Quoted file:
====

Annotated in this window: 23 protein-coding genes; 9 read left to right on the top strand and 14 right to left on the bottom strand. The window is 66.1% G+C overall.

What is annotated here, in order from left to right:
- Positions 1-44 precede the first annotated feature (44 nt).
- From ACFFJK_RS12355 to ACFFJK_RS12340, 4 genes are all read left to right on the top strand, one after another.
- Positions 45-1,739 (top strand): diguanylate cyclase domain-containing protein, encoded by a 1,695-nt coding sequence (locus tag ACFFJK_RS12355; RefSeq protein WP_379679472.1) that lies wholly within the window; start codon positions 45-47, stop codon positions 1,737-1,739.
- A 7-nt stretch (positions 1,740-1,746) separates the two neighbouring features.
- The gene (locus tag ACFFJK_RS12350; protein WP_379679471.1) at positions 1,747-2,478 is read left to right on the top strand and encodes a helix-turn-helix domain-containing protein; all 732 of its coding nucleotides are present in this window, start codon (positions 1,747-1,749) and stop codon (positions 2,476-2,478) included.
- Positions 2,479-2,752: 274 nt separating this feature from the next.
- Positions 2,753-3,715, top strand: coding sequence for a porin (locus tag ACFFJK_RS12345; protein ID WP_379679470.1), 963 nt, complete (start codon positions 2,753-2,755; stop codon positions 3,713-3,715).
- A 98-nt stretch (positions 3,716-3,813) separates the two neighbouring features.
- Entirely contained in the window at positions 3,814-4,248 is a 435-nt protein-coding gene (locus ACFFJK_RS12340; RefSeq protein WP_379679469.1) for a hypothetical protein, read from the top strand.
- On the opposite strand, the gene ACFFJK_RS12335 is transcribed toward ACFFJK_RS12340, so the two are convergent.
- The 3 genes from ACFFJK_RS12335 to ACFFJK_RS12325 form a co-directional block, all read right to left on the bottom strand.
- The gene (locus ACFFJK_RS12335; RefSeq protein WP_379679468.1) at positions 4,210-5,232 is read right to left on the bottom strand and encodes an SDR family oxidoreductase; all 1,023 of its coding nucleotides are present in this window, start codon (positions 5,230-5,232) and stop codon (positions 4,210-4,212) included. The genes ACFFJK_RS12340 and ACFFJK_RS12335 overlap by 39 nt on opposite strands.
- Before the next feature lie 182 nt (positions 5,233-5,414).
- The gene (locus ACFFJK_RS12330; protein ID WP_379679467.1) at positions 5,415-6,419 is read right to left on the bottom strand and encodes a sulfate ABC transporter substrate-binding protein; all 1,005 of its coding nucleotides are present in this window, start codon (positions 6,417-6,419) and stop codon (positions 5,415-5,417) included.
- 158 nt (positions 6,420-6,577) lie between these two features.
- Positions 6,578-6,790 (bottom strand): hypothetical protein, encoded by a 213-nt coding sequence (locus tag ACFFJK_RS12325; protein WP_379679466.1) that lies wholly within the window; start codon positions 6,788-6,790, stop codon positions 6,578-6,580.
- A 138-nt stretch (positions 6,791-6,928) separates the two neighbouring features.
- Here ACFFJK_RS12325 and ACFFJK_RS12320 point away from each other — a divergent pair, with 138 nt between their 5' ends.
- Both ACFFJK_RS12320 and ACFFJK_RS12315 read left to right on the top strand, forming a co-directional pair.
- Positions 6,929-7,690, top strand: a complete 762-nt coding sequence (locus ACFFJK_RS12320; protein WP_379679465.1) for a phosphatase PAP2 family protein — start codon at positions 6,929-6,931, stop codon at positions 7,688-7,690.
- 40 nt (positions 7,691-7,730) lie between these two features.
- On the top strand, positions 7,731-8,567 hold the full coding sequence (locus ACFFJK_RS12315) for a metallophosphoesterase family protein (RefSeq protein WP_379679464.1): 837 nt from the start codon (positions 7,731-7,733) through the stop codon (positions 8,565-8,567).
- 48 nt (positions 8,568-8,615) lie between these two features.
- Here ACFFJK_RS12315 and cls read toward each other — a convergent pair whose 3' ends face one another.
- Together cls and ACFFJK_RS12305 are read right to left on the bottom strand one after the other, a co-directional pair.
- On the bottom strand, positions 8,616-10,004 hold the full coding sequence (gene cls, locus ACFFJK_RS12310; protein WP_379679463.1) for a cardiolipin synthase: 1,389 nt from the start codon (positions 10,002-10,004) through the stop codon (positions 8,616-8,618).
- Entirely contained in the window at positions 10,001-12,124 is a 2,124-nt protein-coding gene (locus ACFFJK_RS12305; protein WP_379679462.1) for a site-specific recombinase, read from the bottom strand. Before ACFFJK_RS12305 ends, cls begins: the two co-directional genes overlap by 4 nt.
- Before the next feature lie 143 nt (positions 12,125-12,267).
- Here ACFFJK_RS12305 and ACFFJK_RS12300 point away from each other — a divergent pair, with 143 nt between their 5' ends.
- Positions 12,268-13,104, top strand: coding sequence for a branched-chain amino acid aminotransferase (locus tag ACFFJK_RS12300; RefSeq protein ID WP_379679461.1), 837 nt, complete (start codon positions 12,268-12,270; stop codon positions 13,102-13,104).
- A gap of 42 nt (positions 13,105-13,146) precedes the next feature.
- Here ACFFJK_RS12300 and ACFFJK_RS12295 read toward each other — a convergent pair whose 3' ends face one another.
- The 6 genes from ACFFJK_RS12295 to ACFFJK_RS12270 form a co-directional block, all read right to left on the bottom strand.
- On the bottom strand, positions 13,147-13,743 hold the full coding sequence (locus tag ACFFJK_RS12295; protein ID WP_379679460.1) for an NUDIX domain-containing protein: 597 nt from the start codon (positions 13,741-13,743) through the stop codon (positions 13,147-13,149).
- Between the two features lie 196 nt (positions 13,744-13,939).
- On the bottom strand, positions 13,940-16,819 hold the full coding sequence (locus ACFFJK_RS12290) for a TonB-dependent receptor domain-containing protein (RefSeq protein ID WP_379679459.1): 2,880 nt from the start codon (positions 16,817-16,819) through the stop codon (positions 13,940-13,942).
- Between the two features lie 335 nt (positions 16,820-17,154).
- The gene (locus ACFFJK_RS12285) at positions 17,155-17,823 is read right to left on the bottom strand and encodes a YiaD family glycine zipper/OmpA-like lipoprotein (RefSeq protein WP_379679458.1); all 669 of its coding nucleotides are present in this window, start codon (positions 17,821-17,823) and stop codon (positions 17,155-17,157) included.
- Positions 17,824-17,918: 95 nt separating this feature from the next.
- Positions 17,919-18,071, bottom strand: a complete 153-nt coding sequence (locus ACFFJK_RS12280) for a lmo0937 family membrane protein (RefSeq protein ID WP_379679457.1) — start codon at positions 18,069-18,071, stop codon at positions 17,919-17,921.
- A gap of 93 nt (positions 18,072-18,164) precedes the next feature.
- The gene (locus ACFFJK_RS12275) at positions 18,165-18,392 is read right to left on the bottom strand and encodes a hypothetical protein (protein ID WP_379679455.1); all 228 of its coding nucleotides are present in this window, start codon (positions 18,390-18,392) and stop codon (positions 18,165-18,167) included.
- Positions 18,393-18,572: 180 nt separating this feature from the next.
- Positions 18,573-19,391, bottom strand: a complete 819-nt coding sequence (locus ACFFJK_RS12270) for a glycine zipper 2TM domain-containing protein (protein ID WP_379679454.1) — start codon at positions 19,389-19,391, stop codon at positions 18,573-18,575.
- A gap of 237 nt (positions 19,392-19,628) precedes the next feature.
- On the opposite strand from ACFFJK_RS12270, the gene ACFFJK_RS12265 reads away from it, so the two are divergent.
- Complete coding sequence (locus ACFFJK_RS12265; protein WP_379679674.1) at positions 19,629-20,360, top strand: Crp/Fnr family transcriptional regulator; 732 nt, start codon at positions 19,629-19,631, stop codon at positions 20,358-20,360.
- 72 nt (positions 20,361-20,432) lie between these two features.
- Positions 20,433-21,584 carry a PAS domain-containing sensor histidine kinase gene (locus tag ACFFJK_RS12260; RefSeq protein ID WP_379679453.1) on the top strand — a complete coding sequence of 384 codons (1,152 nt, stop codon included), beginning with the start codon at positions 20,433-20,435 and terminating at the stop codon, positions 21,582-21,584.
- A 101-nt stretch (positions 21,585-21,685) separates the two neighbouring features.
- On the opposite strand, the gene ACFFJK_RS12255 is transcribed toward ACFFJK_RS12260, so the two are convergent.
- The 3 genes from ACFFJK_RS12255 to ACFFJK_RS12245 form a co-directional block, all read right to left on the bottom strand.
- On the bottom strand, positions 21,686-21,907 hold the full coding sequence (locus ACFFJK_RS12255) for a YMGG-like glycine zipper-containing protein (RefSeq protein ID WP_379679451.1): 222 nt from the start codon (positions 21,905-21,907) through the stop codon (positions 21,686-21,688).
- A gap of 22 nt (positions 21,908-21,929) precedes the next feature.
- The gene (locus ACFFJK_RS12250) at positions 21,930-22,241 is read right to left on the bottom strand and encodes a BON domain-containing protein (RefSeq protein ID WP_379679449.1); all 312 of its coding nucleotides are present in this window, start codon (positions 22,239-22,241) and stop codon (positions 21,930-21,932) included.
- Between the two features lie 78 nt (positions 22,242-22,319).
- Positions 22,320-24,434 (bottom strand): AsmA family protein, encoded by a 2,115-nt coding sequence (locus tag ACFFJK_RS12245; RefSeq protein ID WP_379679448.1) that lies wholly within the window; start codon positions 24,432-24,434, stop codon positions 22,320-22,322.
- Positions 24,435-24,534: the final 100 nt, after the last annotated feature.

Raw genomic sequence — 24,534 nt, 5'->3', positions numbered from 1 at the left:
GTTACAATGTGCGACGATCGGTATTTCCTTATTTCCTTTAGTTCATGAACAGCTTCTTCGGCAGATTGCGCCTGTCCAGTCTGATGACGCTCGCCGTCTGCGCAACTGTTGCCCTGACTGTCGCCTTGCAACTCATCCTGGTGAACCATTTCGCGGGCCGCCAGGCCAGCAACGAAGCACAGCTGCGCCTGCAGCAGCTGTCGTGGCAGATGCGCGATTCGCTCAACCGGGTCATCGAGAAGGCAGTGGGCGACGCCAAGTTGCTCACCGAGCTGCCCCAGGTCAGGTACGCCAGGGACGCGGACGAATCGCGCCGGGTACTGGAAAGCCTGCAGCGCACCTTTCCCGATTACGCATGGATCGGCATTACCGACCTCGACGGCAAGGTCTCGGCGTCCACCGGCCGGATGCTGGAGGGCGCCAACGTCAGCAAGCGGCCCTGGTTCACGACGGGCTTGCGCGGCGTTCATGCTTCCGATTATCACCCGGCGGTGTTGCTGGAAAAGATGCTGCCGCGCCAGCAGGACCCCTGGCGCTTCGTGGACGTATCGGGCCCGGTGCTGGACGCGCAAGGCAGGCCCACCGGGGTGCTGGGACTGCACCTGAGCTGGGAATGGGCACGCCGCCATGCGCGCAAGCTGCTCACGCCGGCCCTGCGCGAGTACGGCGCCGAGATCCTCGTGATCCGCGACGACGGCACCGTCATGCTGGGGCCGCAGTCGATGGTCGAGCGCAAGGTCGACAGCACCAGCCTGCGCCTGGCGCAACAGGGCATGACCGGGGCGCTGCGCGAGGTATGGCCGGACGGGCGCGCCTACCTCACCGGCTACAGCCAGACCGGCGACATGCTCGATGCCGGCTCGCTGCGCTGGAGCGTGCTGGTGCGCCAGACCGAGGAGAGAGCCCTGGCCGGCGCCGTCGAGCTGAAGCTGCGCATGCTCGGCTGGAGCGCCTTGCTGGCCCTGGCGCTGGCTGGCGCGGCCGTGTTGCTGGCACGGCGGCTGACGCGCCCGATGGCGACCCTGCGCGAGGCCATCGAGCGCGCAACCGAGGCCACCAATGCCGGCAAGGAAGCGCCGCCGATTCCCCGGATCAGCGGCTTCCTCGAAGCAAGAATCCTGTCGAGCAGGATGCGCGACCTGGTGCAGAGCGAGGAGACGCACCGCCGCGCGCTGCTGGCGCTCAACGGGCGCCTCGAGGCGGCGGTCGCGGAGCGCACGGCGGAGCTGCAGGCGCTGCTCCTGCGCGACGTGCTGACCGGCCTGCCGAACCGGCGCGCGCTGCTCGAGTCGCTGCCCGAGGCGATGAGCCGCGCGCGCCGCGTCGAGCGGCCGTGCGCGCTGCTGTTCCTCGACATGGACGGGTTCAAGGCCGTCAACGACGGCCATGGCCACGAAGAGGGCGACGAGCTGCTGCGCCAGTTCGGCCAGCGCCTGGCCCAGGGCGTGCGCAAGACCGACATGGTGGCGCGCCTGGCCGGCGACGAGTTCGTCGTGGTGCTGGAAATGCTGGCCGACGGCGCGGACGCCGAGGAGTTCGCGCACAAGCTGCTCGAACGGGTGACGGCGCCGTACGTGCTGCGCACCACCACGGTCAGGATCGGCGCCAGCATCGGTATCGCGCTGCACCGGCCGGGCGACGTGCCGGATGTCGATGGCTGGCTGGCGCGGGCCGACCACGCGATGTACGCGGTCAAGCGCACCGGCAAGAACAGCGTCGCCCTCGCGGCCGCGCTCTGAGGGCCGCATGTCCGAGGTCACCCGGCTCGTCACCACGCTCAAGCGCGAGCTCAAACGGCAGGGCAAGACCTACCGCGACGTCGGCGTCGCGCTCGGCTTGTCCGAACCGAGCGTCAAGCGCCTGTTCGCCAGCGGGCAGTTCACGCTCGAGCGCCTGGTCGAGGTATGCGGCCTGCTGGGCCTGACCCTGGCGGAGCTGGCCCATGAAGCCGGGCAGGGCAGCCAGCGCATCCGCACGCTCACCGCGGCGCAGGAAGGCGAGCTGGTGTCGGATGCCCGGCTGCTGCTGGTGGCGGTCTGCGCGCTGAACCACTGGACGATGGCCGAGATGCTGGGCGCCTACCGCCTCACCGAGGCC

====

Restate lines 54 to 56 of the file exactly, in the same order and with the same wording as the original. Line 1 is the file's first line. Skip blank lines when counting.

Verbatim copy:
- The 3 genes from ACFFJK_RS12255 to ACFFJK_RS12245 form a co-directional block, all read right to left on the bottom strand.
- On the bottom strand, positions 21,686-21,907 hold the full coding sequence (locus ACFFJK_RS12255) for a YMGG-like glycine zipper-containing protein (RefSeq protein ID WP_379679451.1): 222 nt from the start codon (positions 21,905-21,907) through the stop codon (positions 21,686-21,688).
- A gap of 22 nt (positions 21,908-21,929) precedes the next feature.